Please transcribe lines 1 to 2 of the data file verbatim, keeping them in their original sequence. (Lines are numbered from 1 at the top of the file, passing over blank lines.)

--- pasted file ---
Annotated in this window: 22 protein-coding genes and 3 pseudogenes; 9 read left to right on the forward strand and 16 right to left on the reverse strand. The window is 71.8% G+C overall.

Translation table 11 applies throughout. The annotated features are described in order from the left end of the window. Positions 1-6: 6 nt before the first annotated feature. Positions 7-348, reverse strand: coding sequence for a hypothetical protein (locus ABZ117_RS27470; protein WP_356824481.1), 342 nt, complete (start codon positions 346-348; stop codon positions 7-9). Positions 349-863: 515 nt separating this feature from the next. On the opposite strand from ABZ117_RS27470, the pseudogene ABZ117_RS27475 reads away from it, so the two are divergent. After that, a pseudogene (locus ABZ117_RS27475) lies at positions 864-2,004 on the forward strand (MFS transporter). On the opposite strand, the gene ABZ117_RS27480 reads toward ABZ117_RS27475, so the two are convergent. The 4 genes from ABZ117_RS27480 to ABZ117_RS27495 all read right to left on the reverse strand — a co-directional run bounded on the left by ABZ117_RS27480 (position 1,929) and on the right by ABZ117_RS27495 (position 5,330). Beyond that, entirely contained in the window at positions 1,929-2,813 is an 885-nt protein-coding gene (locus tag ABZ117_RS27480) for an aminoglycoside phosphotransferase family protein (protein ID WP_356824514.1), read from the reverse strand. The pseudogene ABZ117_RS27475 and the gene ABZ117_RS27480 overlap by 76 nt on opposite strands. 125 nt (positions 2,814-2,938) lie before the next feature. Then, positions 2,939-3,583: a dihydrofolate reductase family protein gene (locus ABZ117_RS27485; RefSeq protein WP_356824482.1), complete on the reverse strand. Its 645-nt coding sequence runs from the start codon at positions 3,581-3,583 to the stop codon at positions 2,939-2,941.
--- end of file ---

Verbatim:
Annotated in this window: 22 protein-coding genes and 3 pseudogenes; 9 read left to right on the forward strand and 16 right to left on the reverse strand. The window is 71.8% G+C overall.

Translation table 11 applies throughout. The annotated features are described in order from the left end of the window. Positions 1-6: 6 nt before the first annotated feature. Positions 7-348, reverse strand: coding sequence for a hypothetical protein (locus ABZ117_RS27470; protein WP_356824481.1), 342 nt, complete (start codon positions 346-348; stop codon positions 7-9). Positions 349-863: 515 nt separating this feature from the next. On the opposite strand from ABZ117_RS27470, the pseudogene ABZ117_RS27475 reads away from it, so the two are divergent. After that, a pseudogene (locus ABZ117_RS27475) lies at positions 864-2,004 on the forward strand (MFS transporter). On the opposite strand, the gene ABZ117_RS27480 reads toward ABZ117_RS27475, so the two are convergent. The 4 genes from ABZ117_RS27480 to ABZ117_RS27495 all read right to left on the reverse strand — a co-directional run bounded on the left by ABZ117_RS27480 (position 1,929) and on the right by ABZ117_RS27495 (position 5,330). Beyond that, entirely contained in the window at positions 1,929-2,813 is an 885-nt protein-coding gene (locus tag ABZ117_RS27480) for an aminoglycoside phosphotransferase family protein (protein ID WP_356824514.1), read from the reverse strand. The pseudogene ABZ117_RS27475 and the gene ABZ117_RS27480 overlap by 76 nt on opposite strands. 125 nt (positions 2,814-2,938) lie before the next feature. Then, positions 2,939-3,583: a dihydrofolate reductase family protein gene (locus ABZ117_RS27485; RefSeq protein WP_356824482.1), complete on the reverse strand. Its 645-nt coding sequence runs from the start codon at positions 3,581-3,583 to the stop codon at positions 2,939-2,941.